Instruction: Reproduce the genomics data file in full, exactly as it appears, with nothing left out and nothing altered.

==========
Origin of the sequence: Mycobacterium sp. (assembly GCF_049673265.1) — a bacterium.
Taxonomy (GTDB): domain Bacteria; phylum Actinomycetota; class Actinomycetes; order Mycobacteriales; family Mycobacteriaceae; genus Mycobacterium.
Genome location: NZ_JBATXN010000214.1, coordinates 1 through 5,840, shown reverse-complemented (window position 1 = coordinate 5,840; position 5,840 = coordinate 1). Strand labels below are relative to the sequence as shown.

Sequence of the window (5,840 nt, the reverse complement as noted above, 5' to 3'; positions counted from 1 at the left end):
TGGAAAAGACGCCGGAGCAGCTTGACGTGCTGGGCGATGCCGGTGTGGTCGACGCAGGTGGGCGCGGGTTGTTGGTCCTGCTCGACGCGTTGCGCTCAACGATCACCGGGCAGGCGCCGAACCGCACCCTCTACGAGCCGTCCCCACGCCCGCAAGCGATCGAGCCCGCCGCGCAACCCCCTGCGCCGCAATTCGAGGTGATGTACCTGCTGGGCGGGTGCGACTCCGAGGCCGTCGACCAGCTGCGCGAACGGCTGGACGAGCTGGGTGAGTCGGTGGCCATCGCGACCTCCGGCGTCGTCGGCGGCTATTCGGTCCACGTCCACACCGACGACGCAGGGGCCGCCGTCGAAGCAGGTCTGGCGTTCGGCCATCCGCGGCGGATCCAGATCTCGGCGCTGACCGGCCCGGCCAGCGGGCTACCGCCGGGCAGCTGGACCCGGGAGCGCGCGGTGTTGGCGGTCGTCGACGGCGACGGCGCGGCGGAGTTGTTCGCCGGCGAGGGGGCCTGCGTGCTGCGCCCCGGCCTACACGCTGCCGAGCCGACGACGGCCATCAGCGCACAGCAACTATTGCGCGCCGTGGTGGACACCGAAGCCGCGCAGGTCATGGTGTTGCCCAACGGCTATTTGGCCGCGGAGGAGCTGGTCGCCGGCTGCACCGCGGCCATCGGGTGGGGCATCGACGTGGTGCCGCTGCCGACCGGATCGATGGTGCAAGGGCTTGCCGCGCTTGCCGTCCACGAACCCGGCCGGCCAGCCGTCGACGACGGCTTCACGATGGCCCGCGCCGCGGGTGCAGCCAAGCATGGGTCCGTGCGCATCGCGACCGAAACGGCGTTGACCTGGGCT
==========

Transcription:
Origin of the sequence: Mycobacterium sp. (assembly GCF_049673265.1) — a bacterium.
Taxonomy (GTDB): domain Bacteria; phylum Actinomycetota; class Actinomycetes; order Mycobacteriales; family Mycobacteriaceae; genus Mycobacterium.
Genome location: NZ_JBATXN010000214.1, coordinates 1 through 5,840, shown reverse-complemented (window position 1 = coordinate 5,840; position 5,840 = coordinate 1). Strand labels below are relative to the sequence as shown.

Sequence of the window (5,840 nt, the reverse complement as noted above, 5' to 3'; positions counted from 1 at the left end):
TGGAAAAGACGCCGGAGCAGCTTGACGTGCTGGGCGATGCCGGTGTGGTCGACGCAGGTGGGCGCGGGTTGTTGGTCCTGCTCGACGCGTTGCGCTCAACGATCACCGGGCAGGCGCCGAACCGCACCCTCTACGAGCCGTCCCCACGCCCGCAAGCGATCGAGCCCGCCGCGCAACCCCCTGCGCCGCAATTCGAGGTGATGTACCTGCTGGGCGGGTGCGACTCCGAGGCCGTCGACCAGCTGCGCGAACGGCTGGACGAGCTGGGTGAGTCGGTGGCCATCGCGACCTCCGGCGTCGTCGGCGGCTATTCGGTCCACGTCCACACCGACGACGCAGGGGCCGCCGTCGAAGCAGGTCTGGCGTTCGGCCATCCGCGGCGGATCCAGATCTCGGCGCTGACCGGCCCGGCCAGCGGGCTACCGCCGGGCAGCTGGACCCGGGAGCGCGCGGTGTTGGCGGTCGTCGACGGCGACGGCGCGGCGGAGTTGTTCGCCGGCGAGGGGGCCTGCGTGCTGCGCCCCGGCCTACACGCTGCCGAGCCGACGACGGCCATCAGCGCACAGCAACTATTGCGCGCCGTGGTGGACACCGAAGCCGCGCAGGTCATGGTGTTGCCCAACGGCTATTTGGCCGCGGAGGAGCTGGTCGCCGGCTGCACCGCGGCCATCGGGTGGGGCATCGACGTGGTGCCGCTGCCGACCGGATCGATGGTGCAAGGGCTTGCCGCGCTTGCCGTCCACGAACCCGGCCGGCCAGCCGTCGACGACGGCTTCACGATGGCCCGCGCCGCGGGTGCAGCCAAGCATGGGTCCGTGCGCATCGCGACCGAAACGGCGTTGACCTGGGCT